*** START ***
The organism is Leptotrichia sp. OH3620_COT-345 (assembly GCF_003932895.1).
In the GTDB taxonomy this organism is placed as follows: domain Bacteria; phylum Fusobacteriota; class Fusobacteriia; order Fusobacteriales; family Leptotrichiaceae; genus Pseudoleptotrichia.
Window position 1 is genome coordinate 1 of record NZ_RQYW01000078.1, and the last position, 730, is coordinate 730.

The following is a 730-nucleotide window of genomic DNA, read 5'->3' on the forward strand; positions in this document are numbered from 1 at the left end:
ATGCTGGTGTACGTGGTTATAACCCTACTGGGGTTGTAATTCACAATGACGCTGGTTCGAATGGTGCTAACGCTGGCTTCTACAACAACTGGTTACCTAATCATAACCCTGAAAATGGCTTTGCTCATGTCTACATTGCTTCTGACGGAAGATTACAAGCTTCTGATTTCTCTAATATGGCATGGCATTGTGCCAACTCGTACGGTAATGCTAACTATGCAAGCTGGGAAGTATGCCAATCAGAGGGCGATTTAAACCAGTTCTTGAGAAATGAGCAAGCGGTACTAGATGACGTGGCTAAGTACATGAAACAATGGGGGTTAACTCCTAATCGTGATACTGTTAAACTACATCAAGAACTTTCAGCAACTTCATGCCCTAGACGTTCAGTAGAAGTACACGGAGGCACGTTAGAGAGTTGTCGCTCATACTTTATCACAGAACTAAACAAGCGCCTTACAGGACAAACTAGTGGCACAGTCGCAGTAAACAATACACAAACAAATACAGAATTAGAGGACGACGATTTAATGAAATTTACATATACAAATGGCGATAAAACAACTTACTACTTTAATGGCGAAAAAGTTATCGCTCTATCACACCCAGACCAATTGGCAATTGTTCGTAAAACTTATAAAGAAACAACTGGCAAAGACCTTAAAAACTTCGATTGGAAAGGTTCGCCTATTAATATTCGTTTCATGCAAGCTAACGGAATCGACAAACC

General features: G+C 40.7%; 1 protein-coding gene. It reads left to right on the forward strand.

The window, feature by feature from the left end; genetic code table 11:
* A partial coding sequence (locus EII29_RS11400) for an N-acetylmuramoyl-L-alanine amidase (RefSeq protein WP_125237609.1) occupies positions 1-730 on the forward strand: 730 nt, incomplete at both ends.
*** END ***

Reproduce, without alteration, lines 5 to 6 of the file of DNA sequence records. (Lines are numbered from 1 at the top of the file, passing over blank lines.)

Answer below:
ATGCTGGTGTACGTGGTTATAACCCTACTGGGGTTGTAATTCACAATGACGCTGGTTCGAATGGTGCTAACGCTGGCTTCTACAACAACTGGTTACCTAATCATAACCCTGAAAATGGCTTTGCTCATGTCTACATTGCTTCTGACGGAAGATTACAAGCTTCTGATTTCTCTAATATGGCATGGCATTGTGCCAACTCGTACGGTAATGCTAACTATGCAAGCTGGGAAGTATGCCAATCAGAGGGCGATTTAAACCAGTTCTTGAGAAATGAGCAAGCGGTACTAGATGACGTGGCTAAGTACATGAAACAATGGGGGTTAACTCCTAATCGTGATACTGTTAAACTACATCAAGAACTTTCAGCAACTTCATGCCCTAGACGTTCAGTAGAAGTACACGGAGGCACGTTAGAGAGTTGTCGCTCATACTTTATCACAGAACTAAACAAGCGCCTTACAGGACAAACTAGTGGCACAGTCGCAGTAAACAATACACAAACAAATACAGAATTAGAGGACGACGATTTAATGAAATTTACATATACAAATGGCGATAAAACAACTTACTACTTTAATGGCGAAAAAGTTATCGCTCTATCACACCCAGACCAATTGGCAATTGTTCGTAAAACTTATAAAGAAACAACTGGCAAAGACCTTAAAAACTTCGATTGGAAAGGTTCGCCTATTAATATTCGTTTCATGCAAGCTAACGGAATCGACAAACC

General features: G+C 40.7%; 1 protein-coding gene. It reads left to right on the forward strand.